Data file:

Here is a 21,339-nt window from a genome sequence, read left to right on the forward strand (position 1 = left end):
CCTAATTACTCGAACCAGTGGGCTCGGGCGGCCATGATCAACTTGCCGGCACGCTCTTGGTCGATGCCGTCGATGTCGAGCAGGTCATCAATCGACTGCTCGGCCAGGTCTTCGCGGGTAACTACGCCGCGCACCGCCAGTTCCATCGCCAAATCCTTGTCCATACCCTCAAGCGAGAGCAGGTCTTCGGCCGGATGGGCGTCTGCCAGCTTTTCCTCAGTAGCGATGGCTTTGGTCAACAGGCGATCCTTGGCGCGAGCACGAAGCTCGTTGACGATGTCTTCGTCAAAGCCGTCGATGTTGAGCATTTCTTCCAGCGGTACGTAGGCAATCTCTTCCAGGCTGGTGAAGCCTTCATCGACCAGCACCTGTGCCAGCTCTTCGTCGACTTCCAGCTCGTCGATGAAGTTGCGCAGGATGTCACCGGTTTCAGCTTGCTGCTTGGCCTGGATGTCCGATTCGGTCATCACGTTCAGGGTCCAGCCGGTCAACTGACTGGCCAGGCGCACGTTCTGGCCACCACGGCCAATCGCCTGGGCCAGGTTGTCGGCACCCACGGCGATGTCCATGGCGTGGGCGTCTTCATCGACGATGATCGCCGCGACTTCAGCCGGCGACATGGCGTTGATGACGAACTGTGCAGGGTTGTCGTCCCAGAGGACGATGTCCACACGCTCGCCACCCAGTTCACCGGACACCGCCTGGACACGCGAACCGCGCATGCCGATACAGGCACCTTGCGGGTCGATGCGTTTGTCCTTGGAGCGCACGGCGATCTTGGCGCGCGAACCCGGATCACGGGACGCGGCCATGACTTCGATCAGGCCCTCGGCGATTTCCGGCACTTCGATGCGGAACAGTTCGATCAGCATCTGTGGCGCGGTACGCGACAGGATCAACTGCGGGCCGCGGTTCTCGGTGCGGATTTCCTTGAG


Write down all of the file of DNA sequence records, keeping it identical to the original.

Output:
Here is a 21,339-nt window from a genome sequence, read left to right on the forward strand (position 1 = left end):
CCTAATTACTCGAACCAGTGGGCTCGGGCGGCCATGATCAACTTGCCGGCACGCTCTTGGTCGATGCCGTCGATGTCGAGCAGGTCATCAATCGACTGCTCGGCCAGGTCTTCGCGGGTAACTACGCCGCGCACCGCCAGTTCCATCGCCAAATCCTTGTCCATACCCTCAAGCGAGAGCAGGTCTTCGGCCGGATGGGCGTCTGCCAGCTTTTCCTCAGTAGCGATGGCTTTGGTCAACAGGCGATCCTTGGCGCGAGCACGAAGCTCGTTGACGATGTCTTCGTCAAAGCCGTCGATGTTGAGCATTTCTTCCAGCGGTACGTAGGCAATCTCTTCCAGGCTGGTGAAGCCTTCATCGACCAGCACCTGTGCCAGCTCTTCGTCGACTTCCAGCTCGTCGATGAAGTTGCGCAGGATGTCACCGGTTTCAGCTTGCTGCTTGGCCTGGATGTCCGATTCGGTCATCACGTTCAGGGTCCAGCCGGTCAACTGACTGGCCAGGCGCACGTTCTGGCCACCACGGCCAATCGCCTGGGCCAGGTTGTCGGCACCCACGGCGATGTCCATGGCGTGGGCGTCTTCATCGACGATGATCGCCGCGACTTCAGCCGGCGACATGGCGTTGATGACGAACTGTGCAGGGTTGTCGTCCCAGAGGACGATGTCCACACGCTCGCCACCCAGTTCACCGGACACCGCCTGGACACGCGAACCGCGCATGCCGATACAGGCACCTTGCGGGTCGATGCGTTTGTCCTTGGAGCGCACGGCGATCTTGGCGCGCGAACCCGGATCACGGGACGCGGCCATGACTTCGATCAGGCCCTCGGCGATTTCCGGCACTTCGATGCGGAACAGTTCGATCAGCATCTGTGGCGCGGTACGCGACAGGATCAACTGCGGGCCGCGGTTCTCGGTGCGGATTTCCTTGAG